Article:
With heartfelt thanks for this opportunity to discuss with you some of the deep things of God, I am

Yours in gospel bonds,

C.D. Cole

 

Dr. C. D. Cole-The Bible Doctrine of Election-Part II-Questions and Answers on Election

C. H. Spurgeon’s Prayers-Prayer 10

October 23, 2014 1 comment

THE MUSIC OF PRAISE.

O THOU blessed God, we must be helped of Thy Spirit or we cannot worship Thee aright. Behold the holy angels adore Thee, and the hosts redeemed by blood bring everlasting Hallelujahs to Thy feet. What are we, the creatures of a day, polluted with sin, that we should think that: we can praise thee? And yet the music of praise were not complete if Thy children did not join in it, even those of them who are still in this world below. Help us, then; enable us to tune our harps and to fetch forth music from our spirit.

Verily, Lord, if there are any creatures in the world that can praise Thee we ought to do so. Each one among us feels that he has some special reason for gratitude. Lord, it is an unspeakable mercy to know Thee — to know Thee as our reconciled God, to know Thee as our Father in Christ Jesus, who has forgiven us all our trespasses. Oh! it is unspeakably sweet to come and rest in Thee, and to know that there is now no cause of quarrel between us and Thee; on the contrary, that we are bound to one another by a covenant which in infinite tenderness and mercy Thou hast made, that Thy people might have strong consolation, and might boldly take hold on Thee.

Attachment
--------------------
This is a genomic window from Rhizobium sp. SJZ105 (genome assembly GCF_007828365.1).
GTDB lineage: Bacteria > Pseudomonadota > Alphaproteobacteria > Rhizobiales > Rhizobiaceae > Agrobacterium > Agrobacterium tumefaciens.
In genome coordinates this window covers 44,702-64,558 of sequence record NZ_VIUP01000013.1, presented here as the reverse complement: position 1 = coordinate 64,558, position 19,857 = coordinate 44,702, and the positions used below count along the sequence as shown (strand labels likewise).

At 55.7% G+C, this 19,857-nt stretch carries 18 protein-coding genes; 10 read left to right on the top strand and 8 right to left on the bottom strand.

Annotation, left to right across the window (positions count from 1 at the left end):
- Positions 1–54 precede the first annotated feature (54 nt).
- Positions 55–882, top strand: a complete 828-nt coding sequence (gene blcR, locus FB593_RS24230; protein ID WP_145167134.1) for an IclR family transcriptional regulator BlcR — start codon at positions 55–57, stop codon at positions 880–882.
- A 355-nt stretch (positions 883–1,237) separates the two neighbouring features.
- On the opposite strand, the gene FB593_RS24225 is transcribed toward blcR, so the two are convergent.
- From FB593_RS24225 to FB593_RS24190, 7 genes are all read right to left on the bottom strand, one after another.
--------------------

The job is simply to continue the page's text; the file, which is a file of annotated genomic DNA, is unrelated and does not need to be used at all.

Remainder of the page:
Oh! the joy of knowing that we are Thine for ever, thine in the trials of life, and thine in the last dread trial of death, and then Thine in resurrection, thine throughout eternity. We do therefore worship Thee, O God, not as a constraining nor under terror or pressure, but cheerfully and gladly, ascribing unto Thee praise, and power, and dominion, and glory, and honor, world without end.